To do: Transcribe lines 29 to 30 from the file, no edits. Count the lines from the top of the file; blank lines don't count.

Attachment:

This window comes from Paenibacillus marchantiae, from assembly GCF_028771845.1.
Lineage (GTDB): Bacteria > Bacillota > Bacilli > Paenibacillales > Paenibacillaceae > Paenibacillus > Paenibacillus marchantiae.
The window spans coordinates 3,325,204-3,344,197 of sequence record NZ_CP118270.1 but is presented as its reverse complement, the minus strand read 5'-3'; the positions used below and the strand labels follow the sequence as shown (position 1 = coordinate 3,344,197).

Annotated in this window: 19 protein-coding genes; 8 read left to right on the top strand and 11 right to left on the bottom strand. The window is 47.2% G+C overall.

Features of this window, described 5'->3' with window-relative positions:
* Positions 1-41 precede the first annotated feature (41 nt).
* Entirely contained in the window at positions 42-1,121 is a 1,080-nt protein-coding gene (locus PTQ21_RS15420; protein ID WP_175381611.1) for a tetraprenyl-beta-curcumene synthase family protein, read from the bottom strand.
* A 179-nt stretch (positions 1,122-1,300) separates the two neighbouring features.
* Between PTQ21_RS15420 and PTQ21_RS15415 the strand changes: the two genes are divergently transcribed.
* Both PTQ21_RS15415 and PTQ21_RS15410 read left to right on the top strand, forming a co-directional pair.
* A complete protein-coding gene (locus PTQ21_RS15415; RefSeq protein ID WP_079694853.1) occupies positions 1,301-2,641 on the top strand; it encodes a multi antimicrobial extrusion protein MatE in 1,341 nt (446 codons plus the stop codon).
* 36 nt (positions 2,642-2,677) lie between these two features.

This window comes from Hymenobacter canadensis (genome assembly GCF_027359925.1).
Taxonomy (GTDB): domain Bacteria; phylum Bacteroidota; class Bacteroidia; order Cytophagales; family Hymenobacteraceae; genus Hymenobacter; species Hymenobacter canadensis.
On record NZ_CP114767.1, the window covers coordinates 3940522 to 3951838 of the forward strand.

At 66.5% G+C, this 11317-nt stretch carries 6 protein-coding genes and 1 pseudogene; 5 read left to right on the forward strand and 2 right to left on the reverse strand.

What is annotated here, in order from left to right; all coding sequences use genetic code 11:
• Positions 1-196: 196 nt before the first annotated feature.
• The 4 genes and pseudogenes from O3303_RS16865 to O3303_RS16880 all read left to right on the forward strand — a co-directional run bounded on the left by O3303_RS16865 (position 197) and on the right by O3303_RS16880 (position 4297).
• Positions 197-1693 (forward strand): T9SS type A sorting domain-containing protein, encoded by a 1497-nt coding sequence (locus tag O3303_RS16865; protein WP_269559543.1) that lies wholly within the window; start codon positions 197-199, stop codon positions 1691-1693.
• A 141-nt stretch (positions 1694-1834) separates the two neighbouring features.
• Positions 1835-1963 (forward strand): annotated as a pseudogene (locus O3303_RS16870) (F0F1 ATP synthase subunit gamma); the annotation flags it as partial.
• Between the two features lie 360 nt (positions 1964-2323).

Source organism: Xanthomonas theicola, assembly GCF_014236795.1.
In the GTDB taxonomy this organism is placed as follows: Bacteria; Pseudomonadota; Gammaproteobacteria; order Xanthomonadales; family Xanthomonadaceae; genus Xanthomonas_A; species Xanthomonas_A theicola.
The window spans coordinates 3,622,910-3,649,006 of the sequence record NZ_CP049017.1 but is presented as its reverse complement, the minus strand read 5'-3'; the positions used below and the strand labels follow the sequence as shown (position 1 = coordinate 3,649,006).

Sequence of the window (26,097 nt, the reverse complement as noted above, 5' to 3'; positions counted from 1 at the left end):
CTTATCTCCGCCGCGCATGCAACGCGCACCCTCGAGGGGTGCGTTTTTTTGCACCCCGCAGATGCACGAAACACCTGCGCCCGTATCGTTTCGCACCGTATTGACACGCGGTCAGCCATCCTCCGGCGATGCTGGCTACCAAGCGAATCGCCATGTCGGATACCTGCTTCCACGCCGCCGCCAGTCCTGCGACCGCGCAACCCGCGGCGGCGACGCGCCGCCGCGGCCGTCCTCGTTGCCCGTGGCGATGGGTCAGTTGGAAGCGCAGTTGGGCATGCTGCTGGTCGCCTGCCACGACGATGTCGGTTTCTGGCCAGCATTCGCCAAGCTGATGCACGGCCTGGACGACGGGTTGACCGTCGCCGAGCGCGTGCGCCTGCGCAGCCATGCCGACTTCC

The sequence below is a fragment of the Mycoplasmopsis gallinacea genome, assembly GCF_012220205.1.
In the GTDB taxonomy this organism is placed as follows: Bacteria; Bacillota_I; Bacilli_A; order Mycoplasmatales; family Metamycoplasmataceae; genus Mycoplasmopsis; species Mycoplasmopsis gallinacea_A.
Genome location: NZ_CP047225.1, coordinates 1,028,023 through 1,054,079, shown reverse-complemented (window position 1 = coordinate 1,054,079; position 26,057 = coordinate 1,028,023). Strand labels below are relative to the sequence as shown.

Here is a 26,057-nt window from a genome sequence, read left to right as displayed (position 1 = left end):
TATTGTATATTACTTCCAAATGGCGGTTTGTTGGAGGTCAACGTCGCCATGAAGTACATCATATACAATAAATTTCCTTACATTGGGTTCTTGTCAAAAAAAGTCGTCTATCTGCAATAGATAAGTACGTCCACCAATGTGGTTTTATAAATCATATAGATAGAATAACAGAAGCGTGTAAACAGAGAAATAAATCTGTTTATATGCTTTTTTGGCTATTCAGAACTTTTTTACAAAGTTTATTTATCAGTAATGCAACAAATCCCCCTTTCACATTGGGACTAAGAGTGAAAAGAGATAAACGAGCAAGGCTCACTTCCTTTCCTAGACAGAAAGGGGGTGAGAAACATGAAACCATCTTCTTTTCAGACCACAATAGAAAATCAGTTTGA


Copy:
The sequence below is a fragment of the Mycoplasmopsis gallinacea genome, assembly GCF_012220205.1.
In the GTDB taxonomy this organism is placed as follows: Bacteria; Bacillota_I; Bacilli_A; order Mycoplasmatales; family Metamycoplasmataceae; genus Mycoplasmopsis; species Mycoplasmopsis gallinacea_A.